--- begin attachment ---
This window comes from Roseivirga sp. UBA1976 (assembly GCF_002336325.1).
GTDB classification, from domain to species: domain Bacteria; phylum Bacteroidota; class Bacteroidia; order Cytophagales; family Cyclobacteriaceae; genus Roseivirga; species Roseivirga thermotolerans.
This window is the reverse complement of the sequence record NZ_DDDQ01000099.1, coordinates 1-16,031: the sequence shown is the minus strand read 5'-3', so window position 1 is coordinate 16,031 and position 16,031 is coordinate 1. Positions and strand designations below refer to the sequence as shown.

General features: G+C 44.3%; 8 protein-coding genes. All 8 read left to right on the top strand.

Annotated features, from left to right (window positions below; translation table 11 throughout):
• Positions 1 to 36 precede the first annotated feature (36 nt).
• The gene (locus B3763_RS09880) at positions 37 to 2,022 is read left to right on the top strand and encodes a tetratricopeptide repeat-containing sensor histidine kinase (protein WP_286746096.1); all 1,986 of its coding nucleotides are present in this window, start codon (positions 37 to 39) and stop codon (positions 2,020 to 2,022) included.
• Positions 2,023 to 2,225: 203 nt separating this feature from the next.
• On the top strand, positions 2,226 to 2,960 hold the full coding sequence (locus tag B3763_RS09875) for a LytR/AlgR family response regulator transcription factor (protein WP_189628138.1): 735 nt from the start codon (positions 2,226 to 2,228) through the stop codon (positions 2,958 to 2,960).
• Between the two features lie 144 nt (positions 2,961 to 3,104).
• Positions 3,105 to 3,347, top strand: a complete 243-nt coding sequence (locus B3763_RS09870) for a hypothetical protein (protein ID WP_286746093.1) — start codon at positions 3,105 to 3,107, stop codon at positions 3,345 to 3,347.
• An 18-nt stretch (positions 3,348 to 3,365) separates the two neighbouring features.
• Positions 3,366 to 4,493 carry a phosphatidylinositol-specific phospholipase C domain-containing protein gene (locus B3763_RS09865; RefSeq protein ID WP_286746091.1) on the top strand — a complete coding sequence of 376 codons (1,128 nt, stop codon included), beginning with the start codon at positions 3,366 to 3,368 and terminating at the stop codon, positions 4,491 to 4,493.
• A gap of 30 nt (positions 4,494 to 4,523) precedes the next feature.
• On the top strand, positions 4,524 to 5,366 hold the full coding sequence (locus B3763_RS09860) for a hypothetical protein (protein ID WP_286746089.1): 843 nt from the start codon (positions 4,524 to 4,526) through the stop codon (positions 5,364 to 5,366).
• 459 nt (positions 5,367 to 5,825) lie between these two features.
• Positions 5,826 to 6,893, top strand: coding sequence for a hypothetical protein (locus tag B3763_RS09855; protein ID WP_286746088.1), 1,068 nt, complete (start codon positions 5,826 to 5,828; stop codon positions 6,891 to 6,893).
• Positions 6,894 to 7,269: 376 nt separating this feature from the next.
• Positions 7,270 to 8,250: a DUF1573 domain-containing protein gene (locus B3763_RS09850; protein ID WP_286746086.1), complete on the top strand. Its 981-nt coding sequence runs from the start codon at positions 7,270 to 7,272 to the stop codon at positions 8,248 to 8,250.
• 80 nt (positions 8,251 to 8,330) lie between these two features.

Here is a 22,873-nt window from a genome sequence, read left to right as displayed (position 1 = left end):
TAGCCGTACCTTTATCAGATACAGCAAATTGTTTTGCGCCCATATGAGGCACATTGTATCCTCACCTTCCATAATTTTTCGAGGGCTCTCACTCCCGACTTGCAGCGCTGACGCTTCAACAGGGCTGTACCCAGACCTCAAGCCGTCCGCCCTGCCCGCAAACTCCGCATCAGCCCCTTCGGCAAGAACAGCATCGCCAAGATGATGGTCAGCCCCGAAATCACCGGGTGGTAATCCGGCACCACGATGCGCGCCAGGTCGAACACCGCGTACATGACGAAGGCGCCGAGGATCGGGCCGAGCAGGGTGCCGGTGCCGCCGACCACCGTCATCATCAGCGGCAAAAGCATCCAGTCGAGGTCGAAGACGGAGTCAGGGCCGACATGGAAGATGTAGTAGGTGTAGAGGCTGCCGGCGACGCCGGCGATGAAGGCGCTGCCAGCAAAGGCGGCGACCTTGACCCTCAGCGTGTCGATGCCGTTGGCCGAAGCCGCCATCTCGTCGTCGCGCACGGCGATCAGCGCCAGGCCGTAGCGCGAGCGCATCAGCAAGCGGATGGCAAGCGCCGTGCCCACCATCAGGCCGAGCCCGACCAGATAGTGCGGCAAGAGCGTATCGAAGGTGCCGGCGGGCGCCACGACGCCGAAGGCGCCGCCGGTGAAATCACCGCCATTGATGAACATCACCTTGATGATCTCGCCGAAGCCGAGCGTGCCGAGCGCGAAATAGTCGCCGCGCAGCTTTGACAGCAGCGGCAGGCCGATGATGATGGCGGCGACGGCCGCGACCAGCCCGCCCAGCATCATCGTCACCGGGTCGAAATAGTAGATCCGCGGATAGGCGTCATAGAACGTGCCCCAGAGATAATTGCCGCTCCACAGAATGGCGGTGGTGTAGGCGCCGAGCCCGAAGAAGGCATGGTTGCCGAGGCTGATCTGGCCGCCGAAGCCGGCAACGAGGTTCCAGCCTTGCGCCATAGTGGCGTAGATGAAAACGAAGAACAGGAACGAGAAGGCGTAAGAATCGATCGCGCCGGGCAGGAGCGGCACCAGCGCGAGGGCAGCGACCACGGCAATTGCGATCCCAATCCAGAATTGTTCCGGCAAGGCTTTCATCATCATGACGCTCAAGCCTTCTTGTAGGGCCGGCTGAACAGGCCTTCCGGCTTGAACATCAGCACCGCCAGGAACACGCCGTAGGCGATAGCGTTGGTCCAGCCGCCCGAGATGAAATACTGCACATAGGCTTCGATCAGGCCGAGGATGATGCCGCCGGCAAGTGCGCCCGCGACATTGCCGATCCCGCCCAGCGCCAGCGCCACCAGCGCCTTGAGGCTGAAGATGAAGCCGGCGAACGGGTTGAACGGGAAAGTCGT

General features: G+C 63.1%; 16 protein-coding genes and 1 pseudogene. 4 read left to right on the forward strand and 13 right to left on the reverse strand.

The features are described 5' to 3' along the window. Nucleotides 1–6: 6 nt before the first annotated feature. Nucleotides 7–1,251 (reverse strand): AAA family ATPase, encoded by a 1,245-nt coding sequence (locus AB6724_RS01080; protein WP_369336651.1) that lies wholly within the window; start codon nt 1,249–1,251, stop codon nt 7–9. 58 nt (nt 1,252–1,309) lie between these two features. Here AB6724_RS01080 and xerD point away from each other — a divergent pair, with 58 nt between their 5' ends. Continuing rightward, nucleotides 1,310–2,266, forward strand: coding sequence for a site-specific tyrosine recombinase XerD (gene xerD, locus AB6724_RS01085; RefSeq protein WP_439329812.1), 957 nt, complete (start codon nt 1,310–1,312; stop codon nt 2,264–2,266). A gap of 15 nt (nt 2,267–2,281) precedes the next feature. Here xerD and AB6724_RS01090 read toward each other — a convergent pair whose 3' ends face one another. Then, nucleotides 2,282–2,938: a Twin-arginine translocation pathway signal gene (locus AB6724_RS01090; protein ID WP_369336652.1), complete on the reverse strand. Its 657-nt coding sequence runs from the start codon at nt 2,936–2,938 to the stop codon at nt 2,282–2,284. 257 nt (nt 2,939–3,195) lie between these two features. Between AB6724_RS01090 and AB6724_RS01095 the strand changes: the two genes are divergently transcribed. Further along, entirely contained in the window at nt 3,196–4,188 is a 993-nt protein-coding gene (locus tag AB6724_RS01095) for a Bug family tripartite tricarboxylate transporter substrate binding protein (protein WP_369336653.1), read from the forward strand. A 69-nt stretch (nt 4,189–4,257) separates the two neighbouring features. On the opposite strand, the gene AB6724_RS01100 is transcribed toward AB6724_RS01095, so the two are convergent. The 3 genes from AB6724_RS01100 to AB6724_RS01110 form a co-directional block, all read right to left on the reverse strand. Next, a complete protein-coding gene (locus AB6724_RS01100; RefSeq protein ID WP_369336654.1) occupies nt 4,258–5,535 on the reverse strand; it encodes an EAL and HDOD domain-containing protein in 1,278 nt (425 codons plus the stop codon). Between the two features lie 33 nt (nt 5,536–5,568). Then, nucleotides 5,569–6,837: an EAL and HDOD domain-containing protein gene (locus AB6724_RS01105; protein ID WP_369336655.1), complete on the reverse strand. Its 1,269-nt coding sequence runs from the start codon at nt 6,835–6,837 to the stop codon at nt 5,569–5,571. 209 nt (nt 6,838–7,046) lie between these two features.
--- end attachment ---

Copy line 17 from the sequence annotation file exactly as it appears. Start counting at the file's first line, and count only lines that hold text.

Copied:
• Positions 5,826 to 6,893, top strand: coding sequence for a hypothetical protein (locus tag B3763_RS09855; protein ID WP_286746088.1), 1,068 nt, complete (start codon positions 5,826 to 5,828; stop codon positions 6,891 to 6,893).